The report also highlights that this a pandemic of “inequalities and inequities” between and within countries and genders. The WHO needs to recognize the new organizing principles that COVID-19 has brought into the health domain in the context of managing the emergency, namely health and social justice, planetary boundaries and the need for encompassing racial, gender and digital justice.  Research respondents from the global South expressed the need for immediate concrete action in dealing with the current pandemic and related inequities, including access to countermeasures like vaccines.

With the announcement of the new Omicron variant and the prevailing vaccine apartheid, Dentico questioned, “How can treaty proponents like the EU justify their frenzy at the WHO, in the name of saving multilateralism, while at the World Trade Organization (WTO) they paralyze multilateralism and health equity by blocking the proposal to suspend the intellectual property rights during the pandemic tabled by India and South Africa?”.  She added if the world aims to address pandemic preparedness and response it must focus on issues like the proprietary knowledge economy based on monopoly rights because these issues prevent access to science, which is developed with massive public funding and should be used for public good.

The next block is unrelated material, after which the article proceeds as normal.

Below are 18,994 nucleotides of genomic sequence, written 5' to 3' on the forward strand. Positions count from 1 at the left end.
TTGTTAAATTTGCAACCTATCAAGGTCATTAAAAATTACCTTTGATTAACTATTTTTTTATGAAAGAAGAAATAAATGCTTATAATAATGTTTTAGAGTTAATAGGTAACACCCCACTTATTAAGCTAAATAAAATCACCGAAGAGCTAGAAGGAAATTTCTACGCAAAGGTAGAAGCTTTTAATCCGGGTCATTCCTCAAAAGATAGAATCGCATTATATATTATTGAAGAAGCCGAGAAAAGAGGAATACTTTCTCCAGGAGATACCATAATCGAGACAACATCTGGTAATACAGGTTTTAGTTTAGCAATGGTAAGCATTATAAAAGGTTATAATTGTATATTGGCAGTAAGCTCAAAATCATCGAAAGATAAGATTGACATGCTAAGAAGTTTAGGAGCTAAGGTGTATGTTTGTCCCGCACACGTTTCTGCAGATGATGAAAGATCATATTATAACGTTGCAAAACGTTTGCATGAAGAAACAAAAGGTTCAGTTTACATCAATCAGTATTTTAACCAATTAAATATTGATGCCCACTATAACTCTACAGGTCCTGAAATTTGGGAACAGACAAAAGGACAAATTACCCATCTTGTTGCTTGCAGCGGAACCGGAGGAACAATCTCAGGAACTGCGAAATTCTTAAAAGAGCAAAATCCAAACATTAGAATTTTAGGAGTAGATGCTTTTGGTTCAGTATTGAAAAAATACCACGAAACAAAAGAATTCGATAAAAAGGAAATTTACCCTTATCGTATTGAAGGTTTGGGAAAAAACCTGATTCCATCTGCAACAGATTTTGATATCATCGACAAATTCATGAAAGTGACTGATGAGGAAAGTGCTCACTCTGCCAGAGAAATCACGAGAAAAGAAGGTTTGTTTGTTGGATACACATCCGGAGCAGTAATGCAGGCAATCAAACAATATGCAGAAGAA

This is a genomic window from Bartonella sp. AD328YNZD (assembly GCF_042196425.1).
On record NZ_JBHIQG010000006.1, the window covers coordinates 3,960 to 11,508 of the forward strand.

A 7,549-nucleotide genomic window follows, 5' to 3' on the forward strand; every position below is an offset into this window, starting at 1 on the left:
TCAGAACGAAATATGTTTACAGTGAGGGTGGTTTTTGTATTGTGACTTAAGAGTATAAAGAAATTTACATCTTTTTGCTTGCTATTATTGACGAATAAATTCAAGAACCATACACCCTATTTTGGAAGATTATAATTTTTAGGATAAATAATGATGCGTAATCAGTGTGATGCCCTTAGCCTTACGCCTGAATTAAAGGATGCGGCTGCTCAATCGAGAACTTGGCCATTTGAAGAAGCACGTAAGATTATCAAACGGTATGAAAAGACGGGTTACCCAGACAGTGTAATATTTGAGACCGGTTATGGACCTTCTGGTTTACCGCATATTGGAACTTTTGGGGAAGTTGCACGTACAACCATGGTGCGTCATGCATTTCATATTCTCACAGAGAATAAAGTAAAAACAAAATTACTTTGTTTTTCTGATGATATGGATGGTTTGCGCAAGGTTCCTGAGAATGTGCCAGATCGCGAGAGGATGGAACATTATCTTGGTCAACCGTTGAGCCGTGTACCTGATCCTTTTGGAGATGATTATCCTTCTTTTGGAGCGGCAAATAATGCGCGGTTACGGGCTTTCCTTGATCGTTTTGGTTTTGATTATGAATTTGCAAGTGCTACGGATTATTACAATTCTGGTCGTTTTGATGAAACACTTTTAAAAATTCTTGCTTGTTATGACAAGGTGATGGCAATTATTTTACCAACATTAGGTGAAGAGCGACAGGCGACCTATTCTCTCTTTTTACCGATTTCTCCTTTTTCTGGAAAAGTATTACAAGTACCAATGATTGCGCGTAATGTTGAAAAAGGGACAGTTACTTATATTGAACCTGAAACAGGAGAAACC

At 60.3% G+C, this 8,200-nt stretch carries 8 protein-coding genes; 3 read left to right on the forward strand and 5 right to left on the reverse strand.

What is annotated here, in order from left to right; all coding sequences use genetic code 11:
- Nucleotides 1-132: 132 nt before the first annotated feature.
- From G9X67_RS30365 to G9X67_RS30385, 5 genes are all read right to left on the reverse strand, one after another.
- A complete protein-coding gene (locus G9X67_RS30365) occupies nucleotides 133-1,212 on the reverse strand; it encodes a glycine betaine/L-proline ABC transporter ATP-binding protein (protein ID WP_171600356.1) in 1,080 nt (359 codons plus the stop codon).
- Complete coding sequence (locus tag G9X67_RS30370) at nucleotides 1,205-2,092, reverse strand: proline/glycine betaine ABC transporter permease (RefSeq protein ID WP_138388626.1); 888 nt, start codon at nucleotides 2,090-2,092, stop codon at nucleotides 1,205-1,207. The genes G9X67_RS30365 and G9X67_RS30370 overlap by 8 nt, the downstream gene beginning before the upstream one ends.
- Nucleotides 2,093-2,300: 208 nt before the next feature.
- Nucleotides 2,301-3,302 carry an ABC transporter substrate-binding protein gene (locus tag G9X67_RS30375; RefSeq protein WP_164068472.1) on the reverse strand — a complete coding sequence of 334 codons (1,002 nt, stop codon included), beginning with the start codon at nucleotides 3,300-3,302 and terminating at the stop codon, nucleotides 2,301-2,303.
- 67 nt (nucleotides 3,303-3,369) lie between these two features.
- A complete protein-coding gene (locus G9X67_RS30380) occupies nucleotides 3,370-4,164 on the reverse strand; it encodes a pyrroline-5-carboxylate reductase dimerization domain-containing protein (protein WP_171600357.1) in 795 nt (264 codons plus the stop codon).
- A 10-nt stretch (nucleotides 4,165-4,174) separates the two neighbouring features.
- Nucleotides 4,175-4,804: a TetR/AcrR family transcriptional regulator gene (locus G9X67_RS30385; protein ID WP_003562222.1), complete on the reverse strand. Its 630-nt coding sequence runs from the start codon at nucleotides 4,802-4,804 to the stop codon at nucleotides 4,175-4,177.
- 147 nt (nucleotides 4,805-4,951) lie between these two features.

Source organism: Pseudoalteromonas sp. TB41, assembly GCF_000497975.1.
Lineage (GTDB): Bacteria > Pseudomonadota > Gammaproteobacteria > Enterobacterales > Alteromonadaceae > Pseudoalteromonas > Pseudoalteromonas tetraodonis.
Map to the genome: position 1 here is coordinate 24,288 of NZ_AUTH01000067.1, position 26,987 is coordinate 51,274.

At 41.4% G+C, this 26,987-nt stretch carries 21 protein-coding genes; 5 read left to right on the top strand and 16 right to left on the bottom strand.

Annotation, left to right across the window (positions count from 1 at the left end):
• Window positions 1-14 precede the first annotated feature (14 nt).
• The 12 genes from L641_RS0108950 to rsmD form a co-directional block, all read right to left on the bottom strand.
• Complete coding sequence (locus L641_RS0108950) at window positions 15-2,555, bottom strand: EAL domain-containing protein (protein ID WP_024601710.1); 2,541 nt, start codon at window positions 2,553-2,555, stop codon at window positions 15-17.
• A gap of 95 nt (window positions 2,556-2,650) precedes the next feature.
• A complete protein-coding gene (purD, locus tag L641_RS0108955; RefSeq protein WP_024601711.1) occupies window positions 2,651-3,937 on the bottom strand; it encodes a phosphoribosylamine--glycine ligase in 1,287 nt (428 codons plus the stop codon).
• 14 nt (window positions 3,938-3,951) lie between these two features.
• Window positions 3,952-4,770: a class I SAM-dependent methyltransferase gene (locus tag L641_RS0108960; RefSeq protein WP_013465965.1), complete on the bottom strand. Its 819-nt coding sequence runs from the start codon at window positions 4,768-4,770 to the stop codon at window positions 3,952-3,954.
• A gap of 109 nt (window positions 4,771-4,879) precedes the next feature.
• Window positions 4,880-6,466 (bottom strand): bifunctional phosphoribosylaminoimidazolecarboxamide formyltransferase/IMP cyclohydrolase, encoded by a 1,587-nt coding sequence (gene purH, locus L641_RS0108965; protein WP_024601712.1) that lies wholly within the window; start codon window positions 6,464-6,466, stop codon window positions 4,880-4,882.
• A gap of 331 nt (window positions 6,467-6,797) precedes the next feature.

There is a push for influential private actors to become a permanent part of future pandemic responses as hinted by several respondents in the report. It emphasizes the risk of institutionalizing these actors in the WHO through a binding treat, a move that can come as a major blow to the global health governance.

There is evidence that a pandemic treaty would not make a difference or that countries would act any different according to Remco van de Pas, Institute for Tropical Medicine Antwerp and co-researcher of the report. “There are often lofty cosmopolitan goals on pandemic governance but the last decades have shown that richer countries will go their own way in implementing it, despite what they have agreed upon with WHO. It is hence understandable that lower and middle-income countries are taking a cautious and skeptical approach to the treaty proposal”, he added.

Many low- and middle-income countries are already struggling with the reality of fragile or non-existent public healthcare systems often connected to service repayment of their burgeoning debt. Cancelling this debt to creditor countries, mostly the ones proposing the pandemic treaty, would enable investments in pandemic preparedness and response instead of reliance on private players.